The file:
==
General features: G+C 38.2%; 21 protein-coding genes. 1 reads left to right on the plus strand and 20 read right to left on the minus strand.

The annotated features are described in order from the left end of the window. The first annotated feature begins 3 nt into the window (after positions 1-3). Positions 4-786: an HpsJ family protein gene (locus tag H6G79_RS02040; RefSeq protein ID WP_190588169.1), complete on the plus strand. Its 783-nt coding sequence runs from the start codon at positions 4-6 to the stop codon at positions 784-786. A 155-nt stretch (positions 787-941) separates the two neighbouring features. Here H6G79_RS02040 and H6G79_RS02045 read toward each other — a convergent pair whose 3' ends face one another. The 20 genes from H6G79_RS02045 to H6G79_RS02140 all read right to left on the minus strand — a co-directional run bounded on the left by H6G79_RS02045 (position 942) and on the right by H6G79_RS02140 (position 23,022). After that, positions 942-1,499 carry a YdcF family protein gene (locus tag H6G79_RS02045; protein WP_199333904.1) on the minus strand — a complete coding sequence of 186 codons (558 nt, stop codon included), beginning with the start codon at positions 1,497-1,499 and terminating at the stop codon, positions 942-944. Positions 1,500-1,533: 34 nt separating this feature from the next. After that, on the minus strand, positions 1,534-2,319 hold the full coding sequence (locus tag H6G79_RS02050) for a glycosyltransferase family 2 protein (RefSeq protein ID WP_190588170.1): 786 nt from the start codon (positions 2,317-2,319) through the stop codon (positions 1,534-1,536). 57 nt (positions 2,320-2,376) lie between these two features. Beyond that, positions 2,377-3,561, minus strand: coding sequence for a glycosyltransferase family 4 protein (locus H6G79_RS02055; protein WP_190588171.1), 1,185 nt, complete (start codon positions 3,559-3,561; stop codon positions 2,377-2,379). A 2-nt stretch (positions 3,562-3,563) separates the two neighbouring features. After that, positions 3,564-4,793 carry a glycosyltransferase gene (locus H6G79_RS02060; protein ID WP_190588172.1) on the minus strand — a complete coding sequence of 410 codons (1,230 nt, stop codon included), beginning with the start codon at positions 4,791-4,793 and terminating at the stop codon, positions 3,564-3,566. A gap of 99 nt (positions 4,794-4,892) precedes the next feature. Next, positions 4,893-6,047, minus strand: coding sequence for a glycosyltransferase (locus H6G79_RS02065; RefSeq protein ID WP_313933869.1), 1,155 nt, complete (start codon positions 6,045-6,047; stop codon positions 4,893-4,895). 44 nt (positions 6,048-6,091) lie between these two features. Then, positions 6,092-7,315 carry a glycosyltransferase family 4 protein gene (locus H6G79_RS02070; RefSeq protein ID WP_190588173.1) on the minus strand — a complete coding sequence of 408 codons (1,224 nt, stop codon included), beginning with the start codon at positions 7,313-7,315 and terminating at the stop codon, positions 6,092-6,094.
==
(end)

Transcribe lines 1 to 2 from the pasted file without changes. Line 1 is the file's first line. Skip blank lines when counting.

General features: G+C 38.2%; 21 protein-coding genes. 1 reads left to right on the plus strand and 20 read right to left on the minus strand.

The annotated features are described in order from the left end of the window. The first annotated feature begins 3 nt into the window (after positions 1-3). Positions 4-786: an HpsJ family protein gene (locus tag H6G79_RS02040; RefSeq protein ID WP_190588169.1), complete on the plus strand. Its 783-nt coding sequence runs from the start codon at positions 4-6 to the stop codon at positions 784-786. A 155-nt stretch (positions 787-941) separates the two neighbouring features. Here H6G79_RS02040 and H6G79_RS02045 read toward each other — a convergent pair whose 3' ends face one another. The 20 genes from H6G79_RS02045 to H6G79_RS02140 all read right to left on the minus strand — a co-directional run bounded on the left by H6G79_RS02045 (position 942) and on the right by H6G79_RS02140 (position 23,022). After that, positions 942-1,499 carry a YdcF family protein gene (locus tag H6G79_RS02045; protein WP_199333904.1) on the minus strand — a complete coding sequence of 186 codons (558 nt, stop codon included), beginning with the start codon at positions 1,497-1,499 and terminating at the stop codon, positions 942-944. Positions 1,500-1,533: 34 nt separating this feature from the next. After that, on the minus strand, positions 1,534-2,319 hold the full coding sequence (locus tag H6G79_RS02050) for a glycosyltransferase family 2 protein (RefSeq protein ID WP_190588170.1): 786 nt from the start codon (positions 2,317-2,319) through the stop codon (positions 1,534-1,536). 57 nt (positions 2,320-2,376) lie between these two features. Beyond that, positions 2,377-3,561, minus strand: coding sequence for a glycosyltransferase family 4 protein (locus H6G79_RS02055; protein WP_190588171.1), 1,185 nt, complete (start codon positions 3,559-3,561; stop codon positions 2,377-2,379). A 2-nt stretch (positions 3,562-3,563) separates the two neighbouring features. After that, positions 3,564-4,793 carry a glycosyltransferase gene (locus H6G79_RS02060; protein ID WP_190588172.1) on the minus strand — a complete coding sequence of 410 codons (1,230 nt, stop codon included), beginning with the start codon at positions 4,791-4,793 and terminating at the stop codon, positions 3,564-3,566. A gap of 99 nt (positions 4,794-4,892) precedes the next feature. Next, positions 4,893-6,047, minus strand: coding sequence for a glycosyltransferase (locus H6G79_RS02065; RefSeq protein ID WP_313933869.1), 1,155 nt, complete (start codon positions 6,045-6,047; stop codon positions 4,893-4,895). 44 nt (positions 6,048-6,091) lie between these two features. Then, positions 6,092-7,315 carry a glycosyltransferase family 4 protein gene (locus H6G79_RS02070; RefSeq protein ID WP_190588173.1) on the minus strand — a complete coding sequence of 408 codons (1,224 nt, stop codon included), beginning with the start codon at positions 7,313-7,315 and terminating at the stop codon, positions 6,092-6,094.